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Old 27th February 2013, 20:26   #13
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Quote:
Originally Posted by norhog View Post

Thanks racer ash.I myself have driven through knee deep water in my wagon R LPG DUO. It was a short distance about 50 mtrs and as luck would have it a bus was comming from the opposite direction and the bow wave hit the wind shield.I was praying all the while when I saw it comming as there was no way could I stop in the middle. I got out of it, the car did not stall, brakes and engine fine. And to top it off the traffic cop at the other end gave a smile and a thumbs up!! So I was hoping the SUVs in our market would fare better. from the reply I got from all the people in the know, I guess I was wrong.
SUVs do handle water better. But folks are saying that stay away from water - whatever the vehicle - unless you have no choice.

@tsk1979: 100 mm is like 4 inches. And water splashing can happen even when driving at moderate speeds through a puddle say over a hidden pothole in the highway. What then? Are these vehicles so susceptible?

Btw, the older Marutis used to tackle water well. I remember Fiats and Ambys stranded in the Calcutta floods - and 800s and Omnis merrily chugging around.

Last edited by nilanjanray : 27th February 2013 at 20:35.
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Old 27th February 2013, 21:58   #14
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Default Re: Water Wading Depth of the Safari, XUV500, Duster etc.

^^ I would have thought even Mahindra Jeeps did rather well, although my knowledge on water and automobiles was nonexistent at that young age (apart from having feeble memory of the incident). Once my father drove his Mahindra 4x4 Jeep through decently deep water (I had no idea how deep it was), but it was high enough to get water inside the drivers footrest area, which my father cleaned after getting out of the water.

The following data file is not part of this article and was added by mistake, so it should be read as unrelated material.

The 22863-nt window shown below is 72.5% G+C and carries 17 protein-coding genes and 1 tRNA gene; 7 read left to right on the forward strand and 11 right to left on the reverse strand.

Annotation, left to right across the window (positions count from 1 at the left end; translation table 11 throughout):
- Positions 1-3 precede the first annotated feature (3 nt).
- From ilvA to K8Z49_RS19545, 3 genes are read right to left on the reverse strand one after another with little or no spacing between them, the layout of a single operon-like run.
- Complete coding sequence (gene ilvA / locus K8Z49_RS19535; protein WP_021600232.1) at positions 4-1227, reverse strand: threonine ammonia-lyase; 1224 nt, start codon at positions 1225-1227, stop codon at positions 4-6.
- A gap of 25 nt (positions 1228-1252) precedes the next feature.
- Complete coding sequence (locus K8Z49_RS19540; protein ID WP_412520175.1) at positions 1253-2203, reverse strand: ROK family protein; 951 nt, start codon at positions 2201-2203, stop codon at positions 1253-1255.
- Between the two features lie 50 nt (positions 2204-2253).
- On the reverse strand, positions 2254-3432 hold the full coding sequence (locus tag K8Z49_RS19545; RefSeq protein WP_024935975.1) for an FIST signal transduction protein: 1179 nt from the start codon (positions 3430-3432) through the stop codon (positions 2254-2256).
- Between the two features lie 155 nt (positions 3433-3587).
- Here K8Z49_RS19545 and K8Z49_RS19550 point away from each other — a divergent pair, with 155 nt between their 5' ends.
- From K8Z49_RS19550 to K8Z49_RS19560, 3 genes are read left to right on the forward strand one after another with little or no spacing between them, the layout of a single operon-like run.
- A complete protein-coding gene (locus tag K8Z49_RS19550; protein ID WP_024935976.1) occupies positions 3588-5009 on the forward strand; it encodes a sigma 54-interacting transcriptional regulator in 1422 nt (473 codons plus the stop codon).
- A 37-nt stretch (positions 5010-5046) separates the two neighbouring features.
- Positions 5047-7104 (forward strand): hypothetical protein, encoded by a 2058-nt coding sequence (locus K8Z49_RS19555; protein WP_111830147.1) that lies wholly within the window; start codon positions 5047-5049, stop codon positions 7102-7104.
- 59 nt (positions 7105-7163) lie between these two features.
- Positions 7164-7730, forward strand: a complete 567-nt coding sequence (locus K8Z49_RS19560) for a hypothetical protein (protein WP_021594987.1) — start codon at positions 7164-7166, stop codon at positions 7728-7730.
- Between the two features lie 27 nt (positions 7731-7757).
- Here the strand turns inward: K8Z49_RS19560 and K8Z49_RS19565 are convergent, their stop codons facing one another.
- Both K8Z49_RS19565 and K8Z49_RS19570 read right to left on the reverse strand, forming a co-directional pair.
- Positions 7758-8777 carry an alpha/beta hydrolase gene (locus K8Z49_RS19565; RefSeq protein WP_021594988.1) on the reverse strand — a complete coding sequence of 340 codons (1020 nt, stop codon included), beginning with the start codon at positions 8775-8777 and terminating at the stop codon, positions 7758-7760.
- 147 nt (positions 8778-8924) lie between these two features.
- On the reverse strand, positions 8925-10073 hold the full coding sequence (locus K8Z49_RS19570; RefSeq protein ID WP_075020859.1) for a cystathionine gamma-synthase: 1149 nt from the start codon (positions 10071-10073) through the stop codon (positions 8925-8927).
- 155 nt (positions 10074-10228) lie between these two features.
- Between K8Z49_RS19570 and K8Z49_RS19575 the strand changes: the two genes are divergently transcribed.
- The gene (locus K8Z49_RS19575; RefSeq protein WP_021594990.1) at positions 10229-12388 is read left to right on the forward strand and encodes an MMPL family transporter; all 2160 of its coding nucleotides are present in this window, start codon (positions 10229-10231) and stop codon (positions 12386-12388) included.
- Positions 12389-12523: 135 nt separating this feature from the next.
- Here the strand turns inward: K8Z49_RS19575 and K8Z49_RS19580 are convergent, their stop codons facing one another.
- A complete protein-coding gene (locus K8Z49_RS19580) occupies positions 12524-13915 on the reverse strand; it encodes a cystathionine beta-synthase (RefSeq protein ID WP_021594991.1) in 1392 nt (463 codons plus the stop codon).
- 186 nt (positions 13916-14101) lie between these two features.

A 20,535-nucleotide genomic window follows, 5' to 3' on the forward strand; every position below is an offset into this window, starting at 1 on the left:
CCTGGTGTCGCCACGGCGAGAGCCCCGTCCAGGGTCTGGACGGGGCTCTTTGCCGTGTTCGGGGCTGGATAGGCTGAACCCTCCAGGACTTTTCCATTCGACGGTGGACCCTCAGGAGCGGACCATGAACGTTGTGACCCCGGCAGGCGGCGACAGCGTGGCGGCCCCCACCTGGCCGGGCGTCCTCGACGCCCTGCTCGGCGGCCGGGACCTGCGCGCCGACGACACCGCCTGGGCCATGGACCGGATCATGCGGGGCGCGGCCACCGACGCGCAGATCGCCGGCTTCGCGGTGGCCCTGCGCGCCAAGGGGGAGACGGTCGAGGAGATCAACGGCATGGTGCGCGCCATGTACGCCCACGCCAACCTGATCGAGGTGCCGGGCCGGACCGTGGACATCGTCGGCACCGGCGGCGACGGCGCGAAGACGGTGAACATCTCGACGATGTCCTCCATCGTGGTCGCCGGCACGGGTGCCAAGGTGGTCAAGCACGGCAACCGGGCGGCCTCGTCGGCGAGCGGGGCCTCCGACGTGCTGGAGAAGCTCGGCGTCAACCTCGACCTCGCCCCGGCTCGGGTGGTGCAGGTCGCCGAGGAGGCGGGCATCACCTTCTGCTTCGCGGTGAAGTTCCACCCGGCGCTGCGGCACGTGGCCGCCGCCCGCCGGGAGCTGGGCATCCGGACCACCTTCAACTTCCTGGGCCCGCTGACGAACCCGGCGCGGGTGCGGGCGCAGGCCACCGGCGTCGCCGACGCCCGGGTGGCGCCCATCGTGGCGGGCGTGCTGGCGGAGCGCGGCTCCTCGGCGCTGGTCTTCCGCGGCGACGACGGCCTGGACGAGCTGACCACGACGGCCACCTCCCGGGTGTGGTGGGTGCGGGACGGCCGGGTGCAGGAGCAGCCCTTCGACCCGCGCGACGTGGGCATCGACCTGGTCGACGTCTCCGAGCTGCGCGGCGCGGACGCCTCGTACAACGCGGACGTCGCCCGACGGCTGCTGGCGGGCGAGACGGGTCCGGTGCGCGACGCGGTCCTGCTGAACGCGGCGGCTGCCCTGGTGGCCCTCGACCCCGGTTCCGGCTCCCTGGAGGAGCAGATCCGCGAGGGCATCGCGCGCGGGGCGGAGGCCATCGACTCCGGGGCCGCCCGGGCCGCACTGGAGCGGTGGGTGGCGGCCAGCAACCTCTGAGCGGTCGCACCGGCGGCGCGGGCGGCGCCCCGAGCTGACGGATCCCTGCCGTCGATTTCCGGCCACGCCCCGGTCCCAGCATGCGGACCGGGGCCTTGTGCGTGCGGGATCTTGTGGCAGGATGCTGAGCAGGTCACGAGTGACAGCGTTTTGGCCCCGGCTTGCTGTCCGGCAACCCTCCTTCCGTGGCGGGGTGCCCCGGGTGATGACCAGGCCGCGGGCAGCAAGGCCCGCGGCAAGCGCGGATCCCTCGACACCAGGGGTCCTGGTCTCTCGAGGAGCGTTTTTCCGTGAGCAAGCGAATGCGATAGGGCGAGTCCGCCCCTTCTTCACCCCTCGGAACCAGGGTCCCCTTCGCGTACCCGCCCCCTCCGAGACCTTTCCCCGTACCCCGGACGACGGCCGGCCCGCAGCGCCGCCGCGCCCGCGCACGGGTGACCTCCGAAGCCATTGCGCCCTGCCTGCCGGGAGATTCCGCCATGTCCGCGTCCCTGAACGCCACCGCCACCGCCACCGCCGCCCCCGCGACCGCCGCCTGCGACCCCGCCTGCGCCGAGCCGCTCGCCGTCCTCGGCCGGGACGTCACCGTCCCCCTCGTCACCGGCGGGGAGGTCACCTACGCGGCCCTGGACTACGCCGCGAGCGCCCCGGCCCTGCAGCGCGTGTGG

He drove very slowly so water coming inside may not have been because of splashing. Now doing a bit of math, i am sure the floor of the Jeep and more than a 1.5 feet above the ground. So that must have been the depth.

I can understand it being bad and should be avoided, but are we all hinting it has potential to completely stop the SUV even if driven with care?

Last edited by mayankjha1806 : 27th February 2013 at 22:01.
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Old 27th February 2013, 22:47   #15
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Default Re: Water Wading Depth of the Safari, XUV500, Duster etc.

As GTO has rightly put it, water needs to be avoided if avoidable. If not avoidable, one must take all the due precautions as water damages the electricals, mechanicals and even the body shell.
Stalling on water logged roads is a common sight and even with the advancement in automobile technology, water continues to remain the enemy no. 1.
Just to refer to the Mumbai floods of July 2005, SUV's fared the unprecedented floods and the more than knee deep waters much better than cars, on the affected parts of the metropolis.That evening, many traffic users abandoned their cars, walked home and reported substantial damages. A Mercedes Benz car had water affecting its power window functioning and even its mechanicals suffered damage.
I had driven Mahindra, Willys and Jeep 4X4 MUV's many a time through rivulets, nullahs, water logged and even muddy patches, but luckily came out safe and sound - thanks to their ground clearance and rugged build! These had nothing much on them that could be affected ! The older Willys CJ 3B's with the Hurricane engine and Carter fuel systems were among the best to withstand the rugged conditions. I believe even the CJ 4A's were a bit delicate as their Indian made bodies would rattle and develop cracks at some specific places - viz. body - chassis mountings that were stressed during rugged runs.Their floors were victims of rusting as the rubber foot mats would get wet after moving through water logged areas and retain moisture underneath. The CJ3B's bodies were less prone to rusting.
About two years ago, the place where I live in had heavy rains. I was driving through a water logged road at about 50-60 kmph on my new Scorpio. Water splashed all around. I was'nt so lucky this time around. The Lumax headlamp and fog lamp to the left were affected and it showed. Moisture had gathered within these two units and even after exposing it to sunlight, apparent drying was visible but soon after, the moisture reappeared. I took the SUV to the dealer who agreed that these two units had a two year warranty and these were replaced free of cost for me. Even after pressure washes of my SUV, water had never left its trace within the headlight and fog light units till then.
So this is among the many pranks water can play.

Last edited by anjan_c2007 : 27th February 2013 at 22:57.